Reach Out to “The Remedy”


In the Name of the Kind and Beautiful Precious Beloved Lord

When I first listened to Muslim hip hop group Native Deen’s newest album, “The Remedy,” I thought that its title track was another song about how Islam is “the remedy” for our ills and problems. I didn’t have high expectations, despite my really liking the album thus far.

How wrong I was.

The song “The Remedy” follows the fantastic song about which I will reflect at a later time. “My Faith, My Voice” exhorts Muslims to assert that, despite what others say about Islam, it is our voices that matter. And so maybe, I thought, the lyrics of the song “The Remedy” would be an answer to the dilemma of being vilified because of the actions of Muslim extremists.

I was shocked to learn that the entire song consists of the repitition of God’s name, the Islamic shahadah (“testimony of faith”), and selected names of God. And it was masterfully weaved with a fantastic beat and rhythm. I have listened to it mulitple, multiple times. It has even brought tears to my eyes, as it made me reach out to the Precious Beloved with my heart and soul. My kids love the song as well.

And when I think about it, Native Deen is absolutely right: the only “remedy” for our ills should be God, and He alone. It is the Lord our God who is the remedy of our problems. It is to the Lord our God that we should turn when we need help, in both good time and bad. We should always remember the Lord our God when things are going well, so that – God forbid – if things do not go well, the Lord will come to you before you think about coming to Him.

I also found the names of God that ND chose to be interesting and fitting for the theme of the song:

Al-Malik (The King)
Al-Awal (The First)
Al-Khaliq (The Creator)
Al-Akhir (The Last)
Al-Qabid (The One who Moderates)
Al-Khafid (The One who Humbles)
Ar-Razzaq (The Provider)
Al-Fattah (The One who opens his Mercy to Mankind)
Al-Ghaffar (The Forgiving)
Al-Qahhar (The Subduer)
Al-Mu’ahkir (The One who gives us time to repent for our sins)
Al-Musawwir (The One who molds great beauty)
Al-Muhaymin (The Guardian)
Al-Muqadim (The one who delays punishment)
Al-Hadi (The Guide)
As-Salaam (The Source of Peace)
Al-Baqi (The Everlasting One)
Al-Rahman (The Most Forgiving)
Al-Mani (The One who prevents harm to come to those who ask)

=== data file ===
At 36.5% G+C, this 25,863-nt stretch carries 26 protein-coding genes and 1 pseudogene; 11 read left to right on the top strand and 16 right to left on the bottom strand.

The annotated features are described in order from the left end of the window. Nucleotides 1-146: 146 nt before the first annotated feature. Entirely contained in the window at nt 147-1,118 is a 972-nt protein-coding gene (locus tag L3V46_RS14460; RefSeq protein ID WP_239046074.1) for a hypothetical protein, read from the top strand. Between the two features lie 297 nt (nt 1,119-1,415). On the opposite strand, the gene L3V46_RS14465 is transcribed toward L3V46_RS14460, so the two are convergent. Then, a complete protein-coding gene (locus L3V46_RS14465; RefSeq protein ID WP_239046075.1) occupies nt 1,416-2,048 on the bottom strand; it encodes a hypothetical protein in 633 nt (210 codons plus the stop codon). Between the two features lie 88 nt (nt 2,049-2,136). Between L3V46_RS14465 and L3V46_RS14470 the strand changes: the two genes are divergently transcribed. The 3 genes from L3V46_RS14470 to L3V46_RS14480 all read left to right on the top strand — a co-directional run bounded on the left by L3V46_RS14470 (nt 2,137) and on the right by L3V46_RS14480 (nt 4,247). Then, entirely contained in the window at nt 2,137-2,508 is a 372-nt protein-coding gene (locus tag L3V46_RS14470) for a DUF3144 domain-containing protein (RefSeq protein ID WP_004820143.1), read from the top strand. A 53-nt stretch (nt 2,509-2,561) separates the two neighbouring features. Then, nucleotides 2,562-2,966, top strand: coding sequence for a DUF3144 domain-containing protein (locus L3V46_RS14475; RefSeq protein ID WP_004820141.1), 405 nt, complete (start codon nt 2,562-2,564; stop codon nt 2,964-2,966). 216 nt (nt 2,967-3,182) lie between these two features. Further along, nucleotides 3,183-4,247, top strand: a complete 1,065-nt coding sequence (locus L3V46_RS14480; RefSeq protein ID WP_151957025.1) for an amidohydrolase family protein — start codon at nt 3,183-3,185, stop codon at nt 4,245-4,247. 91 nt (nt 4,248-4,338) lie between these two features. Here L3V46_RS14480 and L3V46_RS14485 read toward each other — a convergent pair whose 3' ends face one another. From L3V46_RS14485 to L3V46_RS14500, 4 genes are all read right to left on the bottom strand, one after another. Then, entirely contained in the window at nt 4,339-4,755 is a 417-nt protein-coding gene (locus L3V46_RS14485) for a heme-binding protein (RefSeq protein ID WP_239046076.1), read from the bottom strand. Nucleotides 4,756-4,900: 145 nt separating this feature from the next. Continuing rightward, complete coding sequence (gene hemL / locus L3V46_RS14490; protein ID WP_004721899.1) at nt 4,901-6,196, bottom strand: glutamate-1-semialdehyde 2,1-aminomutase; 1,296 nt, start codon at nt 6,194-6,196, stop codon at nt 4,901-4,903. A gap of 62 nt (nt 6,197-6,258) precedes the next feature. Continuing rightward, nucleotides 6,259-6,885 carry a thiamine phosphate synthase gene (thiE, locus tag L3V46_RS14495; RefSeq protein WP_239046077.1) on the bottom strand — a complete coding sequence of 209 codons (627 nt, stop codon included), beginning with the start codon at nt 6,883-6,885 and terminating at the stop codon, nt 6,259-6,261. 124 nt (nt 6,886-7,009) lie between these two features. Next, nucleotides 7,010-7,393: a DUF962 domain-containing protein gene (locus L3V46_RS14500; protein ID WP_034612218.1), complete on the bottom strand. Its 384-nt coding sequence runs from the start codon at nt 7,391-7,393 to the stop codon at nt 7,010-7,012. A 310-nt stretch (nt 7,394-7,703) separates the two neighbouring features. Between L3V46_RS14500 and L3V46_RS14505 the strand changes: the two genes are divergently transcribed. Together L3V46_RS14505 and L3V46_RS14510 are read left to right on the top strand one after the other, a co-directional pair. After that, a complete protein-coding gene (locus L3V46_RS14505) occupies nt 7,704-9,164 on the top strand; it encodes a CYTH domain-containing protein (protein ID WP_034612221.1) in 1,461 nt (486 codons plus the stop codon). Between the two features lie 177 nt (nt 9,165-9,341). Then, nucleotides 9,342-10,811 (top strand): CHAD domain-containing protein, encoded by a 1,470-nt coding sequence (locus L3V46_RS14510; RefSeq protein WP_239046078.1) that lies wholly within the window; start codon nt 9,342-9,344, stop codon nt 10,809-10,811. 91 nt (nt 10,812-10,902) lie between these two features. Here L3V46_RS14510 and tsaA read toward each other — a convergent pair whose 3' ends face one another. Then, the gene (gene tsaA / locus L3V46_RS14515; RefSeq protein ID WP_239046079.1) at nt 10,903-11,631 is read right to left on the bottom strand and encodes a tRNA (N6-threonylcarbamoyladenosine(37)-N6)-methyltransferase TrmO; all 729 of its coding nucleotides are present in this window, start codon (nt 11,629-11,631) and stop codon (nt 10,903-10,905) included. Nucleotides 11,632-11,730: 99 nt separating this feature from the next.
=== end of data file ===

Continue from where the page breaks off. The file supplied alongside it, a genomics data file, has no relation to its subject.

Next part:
Al-Haleem (The Forbearing)
Al-Wasi (The All-Comprehending)
Al-Kareem (The Most Generous)

Our Lord is the “remedy,” because He is the First and the Last, and He is the Only Everlasting King of all Kings. Our Lord is “the remedy,” because He is our Creator, and so He knows how best to help us in times of need. Our Lord is “the remedy,” because He is the Provider for everything in this Universe and beyond. Our Lord is “the remedy,” because He is our Guardian, our Guide, and our Source of Peace.

Our Lord is the “remedy,” because He subdues and humbles those who wish to harm us, and He prevents harm from coming to us. Our Lord is “the remedy,” because if we fall, He is Most Generous in His Forbearance, Most Merciful towards our sins, and most Gracious in allowing us time to come back to Him in repentence.

Our Lord is “the remedy,” because He shaped us in the most beautiful of forms, and He shapes the beauty of this world for our benefit. Our Lord is “the remedy,” because He comprehends everything in this universe, and He can come to our aid at all times. It is only the Lord our God who is our remedy, and so it is very fitting that this song consists of the names of God.

I can’t help but listen to this song again, and again, and again. I imagine I will get tired of listening to it at some point: this usually happens with most songs to which I first listen to. Yet, whenever I go back to more “secular,” yet clean, songs on my iPod, my heart aches, and I immediately go back to ND’s newest album and listen to “The Remedy.” Perhaps this time, I will not tire of the song…ever.

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